When you see a bird flapping wings but not flying, you don’t immediately need to be concerned. The bird may flap its wings for exercise, stretching, cooling off its body during summer, seeking attention, and communicating within them.
If you have pet birds at home, you may have seen them flapping their wings without flying.
While the scene can be concerning, flapping the wings without flying is quite normal for birds in most cases. It is even more common among parrots, budgies, etc., and birds.
However, you should check the bird’s health when you see it repeatedly. Is it sick, or are its wings injured? If you find any sign of sickness or injuries in birds, you must call the aviary doctor and rescue the bird.
Why Is Bird Flapping Wings but Not Flying
Have you ever seen birds flapping their wings without flying or even trying to fly? If yes, it can be scary as we expect the bird to fly whenever it flaps its wings.
But, the reality contrasts sharply with our expectations because birds may flap their wings for multiple reasons even when they decide not to fly at all.
So, first of all, you don’t need to be concerned as soon as you see the bird not trying to fly when it flaps its wing. We will discuss why birds flap their wings normally even when they don’t fly in the following sections.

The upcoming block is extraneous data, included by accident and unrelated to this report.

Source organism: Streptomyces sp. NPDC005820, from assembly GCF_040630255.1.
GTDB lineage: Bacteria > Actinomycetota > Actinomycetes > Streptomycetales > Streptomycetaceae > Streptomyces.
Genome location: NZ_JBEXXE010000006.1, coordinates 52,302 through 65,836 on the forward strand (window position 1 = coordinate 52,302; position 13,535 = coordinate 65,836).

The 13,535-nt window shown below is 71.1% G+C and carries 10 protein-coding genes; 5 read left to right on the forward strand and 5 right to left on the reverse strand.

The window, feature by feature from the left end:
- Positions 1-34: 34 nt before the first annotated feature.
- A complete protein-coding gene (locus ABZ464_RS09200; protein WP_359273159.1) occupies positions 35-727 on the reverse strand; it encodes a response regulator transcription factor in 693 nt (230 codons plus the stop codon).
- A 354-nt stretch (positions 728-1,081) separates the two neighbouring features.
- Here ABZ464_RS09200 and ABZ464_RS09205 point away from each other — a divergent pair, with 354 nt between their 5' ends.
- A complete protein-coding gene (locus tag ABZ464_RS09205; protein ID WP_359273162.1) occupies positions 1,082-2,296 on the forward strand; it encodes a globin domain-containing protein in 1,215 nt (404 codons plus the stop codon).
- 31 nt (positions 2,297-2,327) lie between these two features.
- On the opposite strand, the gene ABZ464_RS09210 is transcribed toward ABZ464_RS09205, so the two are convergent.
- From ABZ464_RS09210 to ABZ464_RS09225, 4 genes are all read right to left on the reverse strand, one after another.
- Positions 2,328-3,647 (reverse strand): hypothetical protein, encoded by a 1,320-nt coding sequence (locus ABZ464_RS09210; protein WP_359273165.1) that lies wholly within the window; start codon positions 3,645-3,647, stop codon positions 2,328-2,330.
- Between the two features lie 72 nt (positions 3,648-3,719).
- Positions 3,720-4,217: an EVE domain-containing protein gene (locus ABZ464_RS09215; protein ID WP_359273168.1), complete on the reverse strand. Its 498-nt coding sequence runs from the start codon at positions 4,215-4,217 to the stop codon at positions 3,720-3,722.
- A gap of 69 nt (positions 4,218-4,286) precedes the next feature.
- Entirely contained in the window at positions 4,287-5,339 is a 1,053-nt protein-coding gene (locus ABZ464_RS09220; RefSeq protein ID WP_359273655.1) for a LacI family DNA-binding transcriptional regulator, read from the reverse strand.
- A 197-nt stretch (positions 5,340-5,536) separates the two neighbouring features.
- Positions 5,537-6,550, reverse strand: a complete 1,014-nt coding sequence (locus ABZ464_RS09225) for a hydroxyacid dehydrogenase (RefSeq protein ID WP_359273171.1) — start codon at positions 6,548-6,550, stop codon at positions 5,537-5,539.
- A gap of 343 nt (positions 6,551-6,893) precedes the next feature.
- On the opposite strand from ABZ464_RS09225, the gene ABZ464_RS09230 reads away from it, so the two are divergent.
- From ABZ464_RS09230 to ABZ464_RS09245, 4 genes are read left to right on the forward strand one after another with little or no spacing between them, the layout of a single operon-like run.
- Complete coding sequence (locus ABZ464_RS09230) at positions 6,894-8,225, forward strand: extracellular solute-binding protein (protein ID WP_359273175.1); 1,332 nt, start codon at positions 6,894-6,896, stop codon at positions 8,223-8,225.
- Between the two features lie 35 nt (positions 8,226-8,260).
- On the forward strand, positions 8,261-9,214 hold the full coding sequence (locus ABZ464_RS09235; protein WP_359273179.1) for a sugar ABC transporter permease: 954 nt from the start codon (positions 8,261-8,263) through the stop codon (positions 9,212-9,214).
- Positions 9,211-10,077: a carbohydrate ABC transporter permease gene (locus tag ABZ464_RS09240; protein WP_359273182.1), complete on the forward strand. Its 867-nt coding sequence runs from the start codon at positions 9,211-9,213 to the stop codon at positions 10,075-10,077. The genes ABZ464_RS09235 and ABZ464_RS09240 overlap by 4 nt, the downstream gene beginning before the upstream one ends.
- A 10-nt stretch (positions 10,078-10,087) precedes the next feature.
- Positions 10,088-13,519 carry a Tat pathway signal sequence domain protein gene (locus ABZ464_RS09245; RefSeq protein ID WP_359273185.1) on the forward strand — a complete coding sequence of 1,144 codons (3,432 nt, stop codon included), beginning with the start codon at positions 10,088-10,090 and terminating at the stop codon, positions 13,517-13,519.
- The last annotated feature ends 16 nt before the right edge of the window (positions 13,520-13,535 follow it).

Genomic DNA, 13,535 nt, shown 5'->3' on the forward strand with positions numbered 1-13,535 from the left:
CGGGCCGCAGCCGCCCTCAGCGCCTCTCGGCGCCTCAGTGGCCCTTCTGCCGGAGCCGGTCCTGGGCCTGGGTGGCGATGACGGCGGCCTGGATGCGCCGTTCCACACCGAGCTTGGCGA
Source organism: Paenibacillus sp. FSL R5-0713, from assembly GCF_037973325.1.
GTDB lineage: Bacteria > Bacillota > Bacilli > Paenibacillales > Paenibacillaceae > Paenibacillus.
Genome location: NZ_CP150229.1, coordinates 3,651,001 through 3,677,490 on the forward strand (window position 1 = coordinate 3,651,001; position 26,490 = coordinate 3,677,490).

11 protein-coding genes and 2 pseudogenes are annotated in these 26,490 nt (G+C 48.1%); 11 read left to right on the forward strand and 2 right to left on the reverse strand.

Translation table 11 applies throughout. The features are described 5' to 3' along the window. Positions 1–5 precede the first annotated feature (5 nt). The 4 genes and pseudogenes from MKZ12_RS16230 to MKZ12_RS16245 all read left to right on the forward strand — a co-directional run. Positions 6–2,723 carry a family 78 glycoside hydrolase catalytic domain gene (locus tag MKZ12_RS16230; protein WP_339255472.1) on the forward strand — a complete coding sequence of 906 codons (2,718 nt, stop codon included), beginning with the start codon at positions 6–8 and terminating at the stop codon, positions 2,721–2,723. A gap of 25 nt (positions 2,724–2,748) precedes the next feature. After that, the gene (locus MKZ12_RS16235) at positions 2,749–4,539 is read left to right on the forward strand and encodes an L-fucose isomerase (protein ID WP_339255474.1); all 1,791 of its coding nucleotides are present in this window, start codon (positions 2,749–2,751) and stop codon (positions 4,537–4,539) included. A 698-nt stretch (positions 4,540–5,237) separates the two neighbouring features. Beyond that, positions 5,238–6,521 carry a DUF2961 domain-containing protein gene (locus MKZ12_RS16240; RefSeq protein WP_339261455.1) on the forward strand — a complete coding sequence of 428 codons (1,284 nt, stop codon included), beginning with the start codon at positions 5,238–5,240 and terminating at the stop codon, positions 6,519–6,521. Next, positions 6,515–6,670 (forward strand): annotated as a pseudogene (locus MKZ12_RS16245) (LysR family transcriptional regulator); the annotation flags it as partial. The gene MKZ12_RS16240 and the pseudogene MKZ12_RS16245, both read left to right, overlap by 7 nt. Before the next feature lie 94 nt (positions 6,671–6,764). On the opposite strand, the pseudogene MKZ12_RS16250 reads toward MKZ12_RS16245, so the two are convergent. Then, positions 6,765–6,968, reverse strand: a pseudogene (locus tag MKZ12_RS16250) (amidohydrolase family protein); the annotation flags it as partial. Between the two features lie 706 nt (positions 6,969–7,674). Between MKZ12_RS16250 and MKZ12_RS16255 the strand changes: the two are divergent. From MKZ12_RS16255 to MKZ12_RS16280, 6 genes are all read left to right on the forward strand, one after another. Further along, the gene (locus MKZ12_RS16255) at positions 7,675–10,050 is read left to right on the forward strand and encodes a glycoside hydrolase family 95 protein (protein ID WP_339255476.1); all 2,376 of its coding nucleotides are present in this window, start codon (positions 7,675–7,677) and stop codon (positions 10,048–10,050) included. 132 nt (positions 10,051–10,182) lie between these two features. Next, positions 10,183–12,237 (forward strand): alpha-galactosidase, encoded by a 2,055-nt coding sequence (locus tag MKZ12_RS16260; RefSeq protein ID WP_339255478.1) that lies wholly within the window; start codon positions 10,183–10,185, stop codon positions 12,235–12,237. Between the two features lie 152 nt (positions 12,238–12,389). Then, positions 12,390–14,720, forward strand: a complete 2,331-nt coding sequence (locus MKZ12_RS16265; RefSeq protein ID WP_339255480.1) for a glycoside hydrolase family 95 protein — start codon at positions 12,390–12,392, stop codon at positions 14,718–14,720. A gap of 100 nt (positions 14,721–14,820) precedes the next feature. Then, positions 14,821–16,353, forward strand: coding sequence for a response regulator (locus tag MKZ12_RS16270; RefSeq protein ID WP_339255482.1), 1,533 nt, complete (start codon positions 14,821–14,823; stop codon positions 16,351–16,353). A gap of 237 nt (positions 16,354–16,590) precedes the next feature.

1. Exercising and stretching:
Many birds stretch their body now and then. When they stretch, they extend their feet. Also, they will flap their wings to stretch their body better.
On top of it, ironically, some birds may even exercise to keep their feet. Many budgies and parrots will occasionally flap their wings and shake off their bodies for exercise.
It is common among most birds. So, look closely when they flap their wings. You should find them stretching or exercising comfortably.
2. Improving their circulation:
Birds need the perfect circulation to keep them fit and healthy. More importantly, better circulation is essential because of birds’ increased sensitivity.
As a result, birds will often flap their wings to improve circulation. They will casually flap their wings and improve blood and air circulation.
Yes, by flapping its wings, the bird will let the air pass through its body faster and better. So, it will enjoy improved relaxation.
3. Cooling off technique:
You will see parrots and budgies flapping their wings more in summer than in winter. Have you ever wondered why birds flap their wings more in summer?
Yes, you have guessed it right. They flap the wings to improve air circulation.
Also, it helps them cool off their body. It is essential because birds need to regulate their body balance and movement for flying and hunting safely.
The scenario is seen frequently during summertime and in tropical regions. You don’t need t worry about the cooling technique with wings flapping for the birds.
4. They want attention:
Sometimes birds may flap their wings to seek their owner’s attention.
If you have a pet bird at home and don’t pay attention to it for a long time, it will flap its wings. It is their way of telling you that they are bored and need attention.